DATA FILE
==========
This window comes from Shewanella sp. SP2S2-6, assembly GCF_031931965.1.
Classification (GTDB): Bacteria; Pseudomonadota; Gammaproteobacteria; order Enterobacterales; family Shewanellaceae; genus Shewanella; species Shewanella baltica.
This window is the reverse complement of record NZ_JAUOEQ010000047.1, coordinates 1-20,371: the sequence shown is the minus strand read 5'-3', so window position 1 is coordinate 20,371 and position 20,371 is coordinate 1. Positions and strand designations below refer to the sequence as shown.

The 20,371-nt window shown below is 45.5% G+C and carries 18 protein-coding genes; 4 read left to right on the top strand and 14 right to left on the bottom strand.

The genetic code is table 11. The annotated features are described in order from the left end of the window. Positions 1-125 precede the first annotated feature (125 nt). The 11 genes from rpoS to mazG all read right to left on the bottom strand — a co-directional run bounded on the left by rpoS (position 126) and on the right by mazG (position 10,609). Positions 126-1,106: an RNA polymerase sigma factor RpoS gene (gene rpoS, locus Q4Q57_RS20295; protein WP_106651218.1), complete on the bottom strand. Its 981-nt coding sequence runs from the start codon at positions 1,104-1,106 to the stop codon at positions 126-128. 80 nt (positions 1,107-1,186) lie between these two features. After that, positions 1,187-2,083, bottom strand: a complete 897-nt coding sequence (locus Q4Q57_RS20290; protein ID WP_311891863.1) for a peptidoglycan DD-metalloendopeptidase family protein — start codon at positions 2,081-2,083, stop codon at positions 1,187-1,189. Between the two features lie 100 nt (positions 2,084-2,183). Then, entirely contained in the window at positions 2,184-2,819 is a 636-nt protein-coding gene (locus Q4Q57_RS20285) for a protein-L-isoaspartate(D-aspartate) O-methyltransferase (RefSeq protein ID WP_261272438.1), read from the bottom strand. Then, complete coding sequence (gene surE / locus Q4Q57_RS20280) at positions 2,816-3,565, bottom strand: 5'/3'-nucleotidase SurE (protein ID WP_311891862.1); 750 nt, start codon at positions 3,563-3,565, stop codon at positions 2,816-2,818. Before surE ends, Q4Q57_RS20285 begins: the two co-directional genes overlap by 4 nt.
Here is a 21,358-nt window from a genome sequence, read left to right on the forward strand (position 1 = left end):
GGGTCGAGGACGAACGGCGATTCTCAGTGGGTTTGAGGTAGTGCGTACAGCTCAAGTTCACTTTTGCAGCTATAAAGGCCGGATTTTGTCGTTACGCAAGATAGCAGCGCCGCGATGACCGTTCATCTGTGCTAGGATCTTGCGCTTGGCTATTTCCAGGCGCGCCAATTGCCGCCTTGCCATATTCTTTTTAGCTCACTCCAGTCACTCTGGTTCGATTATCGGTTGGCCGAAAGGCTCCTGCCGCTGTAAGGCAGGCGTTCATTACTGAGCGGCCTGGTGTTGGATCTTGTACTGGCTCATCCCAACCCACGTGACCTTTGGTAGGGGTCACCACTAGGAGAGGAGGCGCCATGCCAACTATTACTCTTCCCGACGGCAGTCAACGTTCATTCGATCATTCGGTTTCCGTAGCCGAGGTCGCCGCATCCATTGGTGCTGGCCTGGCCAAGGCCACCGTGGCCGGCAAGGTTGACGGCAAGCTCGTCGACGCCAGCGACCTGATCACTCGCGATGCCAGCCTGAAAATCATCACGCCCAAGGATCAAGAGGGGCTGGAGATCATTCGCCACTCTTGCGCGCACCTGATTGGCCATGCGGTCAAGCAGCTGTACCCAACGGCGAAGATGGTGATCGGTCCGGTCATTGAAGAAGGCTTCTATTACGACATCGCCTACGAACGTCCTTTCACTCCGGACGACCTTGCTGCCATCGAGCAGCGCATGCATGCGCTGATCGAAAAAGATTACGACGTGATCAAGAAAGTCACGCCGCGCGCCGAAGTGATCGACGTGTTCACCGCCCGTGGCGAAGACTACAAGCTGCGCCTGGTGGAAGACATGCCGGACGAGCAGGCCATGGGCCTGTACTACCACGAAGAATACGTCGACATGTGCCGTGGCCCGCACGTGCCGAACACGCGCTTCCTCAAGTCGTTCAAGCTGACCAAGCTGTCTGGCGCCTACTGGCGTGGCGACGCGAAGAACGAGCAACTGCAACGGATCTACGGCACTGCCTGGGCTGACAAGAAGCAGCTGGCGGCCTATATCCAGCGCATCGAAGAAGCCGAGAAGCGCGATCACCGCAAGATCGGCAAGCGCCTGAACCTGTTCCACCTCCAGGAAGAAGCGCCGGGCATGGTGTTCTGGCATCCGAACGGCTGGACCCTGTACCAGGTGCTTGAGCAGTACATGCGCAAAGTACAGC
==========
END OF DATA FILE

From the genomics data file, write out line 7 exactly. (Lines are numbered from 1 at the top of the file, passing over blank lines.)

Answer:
GGGTCGAGGACGAACGGCGATTCTCAGTGGGTTTGAGGTAGTGCGTACAGCTCAAGTTCACTTTTGCAGCTATAAAGGCCGGATTTTGTCGTTACGCAAGATAGCAGCGCCGCGATGACCGTTCATCTGTGCTAGGATCTTGCGCTTGGCTATTTCCAGGCGCGCCAATTGCCGCCTTGCCATATTCTTTTTAGCTCACTCCAGTCACTCTGGTTCGATTATCGGTTGGCCGAAAGGCTCCTGCCGCTGTAAGGCAGGCGTTCATTACTGAGCGGCCTGGTGTTGGATCTTGTACTGGCTCATCCCAACCCACGTGACCTTTGGTAGGGGTCACCACTAGGAGAGGAGGCGCCATGCCAACTATTACTCTTCCCGACGGCAGTCAACGTTCATTCGATCATTCGGTTTCCGTAGCCGAGGTCGCCGCATCCATTGGTGCTGGCCTGGCCAAGGCCACCGTGGCCGGCAAGGTTGACGGCAAGCTCGTCGACGCCAGCGACCTGATCACTCGCGATGCCAGCCTGAAAATCATCACGCCCAAGGATCAAGAGGGGCTGGAGATCATTCGCCACTCTTGCGCGCACCTGATTGGCCATGCGGTCAAGCAGCTGTACCCAACGGCGAAGATGGTGATCGGTCCGGTCATTGAAGAAGGCTTCTATTACGACATCGCCTACGAACGTCCTTTCACTCCGGACGACCTTGCTGCCATCGAGCAGCGCATGCATGCGCTGATCGAAAAAGATTACGACGTGATCAAGAAAGTCACGCCGCGCGCCGAAGTGATCGACGTGTTCACCGCCCGTGGCGAAGACTACAAGCTGCGCCTGGTGGAAGACATGCCGGACGAGCAGGCCATGGGCCTGTACTACCACGAAGAATACGTCGACATGTGCCGTGGCCCGCACGTGCCGAACACGCGCTTCCTCAAGTCGTTCAAGCTGACCAAGCTGTCTGGCGCCTACTGGCGTGGCGACGCGAAGAACGAGCAACTGCAACGGATCTACGGCACTGCCTGGGCTGACAAGAAGCAGCTGGCGGCCTATATCCAGCGCATCGAAGAAGCCGAGAAGCGCGATCACCGCAAGATCGGCAAGCGCCTGAACCTGTTCCACCTCCAGGAAGAAGCGCCGGGCATGGTGTTCTGGCATCCGAACGGCTGGACCCTGTACCAGGTGCTTGAGCAGTACATGCGCAAAGTACAGC